Summarizing the American Taxpayers Relief Act of 2012

In the wee hours of January 1, 2013, Congress averted the fiscal cliff by passing the American Taxpayers Relief Act of 2012.  After months of speculation over the future of taxes and spending, Congress passed a bill that raises taxes on all Americans while deferring spending cuts until the Spring.  Those Americans deemed “wealthy” by the politicians were hit hardest.  The following is a brief summary of the changes most likely to impact the average Bridge Ventures client, a small business owner in one of the top tax brackets.

Income Taxes: The most talked about change is the addition of a new 39.6% income tax rate for individuals earning more than $400,000 and married couples earning more than $450,000. This applies only to income above the aforementioned threshold, and the Bush tax cuts were made permanent for income levels below this threshold.

Capital Gains and Dividends: The top rate for capital gains and dividends rose from 15% to 20%, and applies to all taxpayers in the 39.6% tax bracket.  Anyone earning less than $400,000/$450,000 will continue to pay 15%.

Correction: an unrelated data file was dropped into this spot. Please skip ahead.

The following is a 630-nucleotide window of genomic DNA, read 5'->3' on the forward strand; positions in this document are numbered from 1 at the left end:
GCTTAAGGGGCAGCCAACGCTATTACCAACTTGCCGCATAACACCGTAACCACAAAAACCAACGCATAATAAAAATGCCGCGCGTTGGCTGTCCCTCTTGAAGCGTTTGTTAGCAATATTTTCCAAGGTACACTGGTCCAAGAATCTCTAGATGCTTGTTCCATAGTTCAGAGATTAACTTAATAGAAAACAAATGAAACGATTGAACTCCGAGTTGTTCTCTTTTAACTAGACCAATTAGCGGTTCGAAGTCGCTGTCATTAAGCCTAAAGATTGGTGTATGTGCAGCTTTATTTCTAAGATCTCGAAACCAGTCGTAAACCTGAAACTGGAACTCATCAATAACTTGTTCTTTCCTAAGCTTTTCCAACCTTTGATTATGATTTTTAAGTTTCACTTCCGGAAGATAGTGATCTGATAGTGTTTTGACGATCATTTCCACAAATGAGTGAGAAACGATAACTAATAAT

Payroll Taxes: The payroll tax holiday, which reduced the employee share of Social Security tax by 2%, expired.  Employees now pay the full 6.2% Social Security tax on the first $113,700 of income.

Deductions and Exemptions: Itemized deductions and personal exemptions are reduced for individuals earning over $250,000 and couples earning over $300,000.

Estate Taxes: The federal estate tax increased from 35% to 40%, with an exemption for the first $5.12 million; the exempt amount will increase annually at the rate of inflation.

New Medicare Taxes: Independent of the fiscal cliff bill, two new Medicare taxes take effect in 2013.  The first applies an additional 0.9% tax on wages in excess of $200,000 for single filers and $250,000 for married couples filing jointly.  The second applies a 3.8% surtax on all investment income in excess of this same threshold.

If you would like to read a more detailed description of the new taxes that go into effect in 2013, we recommend the following:

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